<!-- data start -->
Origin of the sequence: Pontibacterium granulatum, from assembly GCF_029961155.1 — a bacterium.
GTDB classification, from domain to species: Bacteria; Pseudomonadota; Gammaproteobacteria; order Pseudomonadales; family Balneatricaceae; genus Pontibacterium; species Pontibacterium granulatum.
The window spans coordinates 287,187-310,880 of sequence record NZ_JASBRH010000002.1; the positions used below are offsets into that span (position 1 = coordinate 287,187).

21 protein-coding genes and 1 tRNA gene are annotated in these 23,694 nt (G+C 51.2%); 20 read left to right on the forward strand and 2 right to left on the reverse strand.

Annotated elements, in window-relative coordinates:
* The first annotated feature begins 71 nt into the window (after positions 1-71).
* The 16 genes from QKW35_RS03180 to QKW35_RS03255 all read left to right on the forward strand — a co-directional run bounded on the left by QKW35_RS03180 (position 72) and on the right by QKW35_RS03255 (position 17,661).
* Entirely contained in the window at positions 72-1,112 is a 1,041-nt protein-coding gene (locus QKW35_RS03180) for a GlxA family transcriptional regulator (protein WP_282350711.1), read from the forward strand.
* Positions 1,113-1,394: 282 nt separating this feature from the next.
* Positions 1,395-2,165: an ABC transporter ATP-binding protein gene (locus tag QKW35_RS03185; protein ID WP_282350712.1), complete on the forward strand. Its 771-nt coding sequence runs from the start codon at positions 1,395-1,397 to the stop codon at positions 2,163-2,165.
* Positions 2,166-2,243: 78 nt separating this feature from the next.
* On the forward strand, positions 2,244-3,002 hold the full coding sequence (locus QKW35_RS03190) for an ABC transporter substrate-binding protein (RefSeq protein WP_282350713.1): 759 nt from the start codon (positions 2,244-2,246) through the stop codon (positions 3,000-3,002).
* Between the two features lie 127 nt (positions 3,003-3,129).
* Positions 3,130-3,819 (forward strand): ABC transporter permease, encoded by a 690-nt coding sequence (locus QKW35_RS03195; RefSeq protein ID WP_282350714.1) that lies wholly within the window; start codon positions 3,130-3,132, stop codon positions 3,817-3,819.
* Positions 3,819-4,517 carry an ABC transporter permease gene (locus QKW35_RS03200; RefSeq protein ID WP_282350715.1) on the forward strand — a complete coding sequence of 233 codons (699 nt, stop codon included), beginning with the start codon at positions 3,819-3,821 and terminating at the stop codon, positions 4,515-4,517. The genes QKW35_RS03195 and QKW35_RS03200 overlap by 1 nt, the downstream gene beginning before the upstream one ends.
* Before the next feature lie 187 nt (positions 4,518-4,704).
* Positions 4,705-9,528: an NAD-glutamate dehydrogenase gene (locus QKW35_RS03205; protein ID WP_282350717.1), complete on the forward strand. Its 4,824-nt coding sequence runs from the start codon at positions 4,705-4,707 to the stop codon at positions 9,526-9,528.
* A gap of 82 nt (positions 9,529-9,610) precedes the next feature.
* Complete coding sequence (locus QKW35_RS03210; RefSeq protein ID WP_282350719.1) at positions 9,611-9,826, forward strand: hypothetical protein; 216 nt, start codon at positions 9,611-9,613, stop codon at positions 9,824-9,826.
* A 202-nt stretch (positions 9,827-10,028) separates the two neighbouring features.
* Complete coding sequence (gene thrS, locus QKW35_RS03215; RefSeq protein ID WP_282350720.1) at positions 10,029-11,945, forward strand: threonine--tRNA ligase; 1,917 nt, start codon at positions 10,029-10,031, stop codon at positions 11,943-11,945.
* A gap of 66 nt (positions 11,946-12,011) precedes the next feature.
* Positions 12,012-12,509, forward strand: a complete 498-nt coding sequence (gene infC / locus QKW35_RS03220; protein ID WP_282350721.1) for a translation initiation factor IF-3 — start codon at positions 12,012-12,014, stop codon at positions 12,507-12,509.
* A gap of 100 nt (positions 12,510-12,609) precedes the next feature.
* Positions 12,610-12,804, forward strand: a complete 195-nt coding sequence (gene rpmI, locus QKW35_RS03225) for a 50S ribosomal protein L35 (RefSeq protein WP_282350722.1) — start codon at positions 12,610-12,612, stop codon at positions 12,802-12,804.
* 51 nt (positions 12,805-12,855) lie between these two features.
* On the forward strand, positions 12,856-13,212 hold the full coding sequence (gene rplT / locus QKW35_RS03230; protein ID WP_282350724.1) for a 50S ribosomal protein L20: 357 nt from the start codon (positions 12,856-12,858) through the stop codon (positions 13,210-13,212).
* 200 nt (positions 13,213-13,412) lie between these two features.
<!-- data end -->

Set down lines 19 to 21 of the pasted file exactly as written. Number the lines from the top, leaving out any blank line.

* Complete coding sequence (locus QKW35_RS03210; RefSeq protein ID WP_282350719.1) at positions 9,611-9,826, forward strand: hypothetical protein; 216 nt, start codon at positions 9,611-9,613, stop codon at positions 9,824-9,826.
* A 202-nt stretch (positions 9,827-10,028) separates the two neighbouring features.
* Complete coding sequence (gene thrS, locus QKW35_RS03215; RefSeq protein ID WP_282350720.1) at positions 10,029-11,945, forward strand: threonine--tRNA ligase; 1,917 nt, start codon at positions 10,029-10,031, stop codon at positions 11,943-11,945.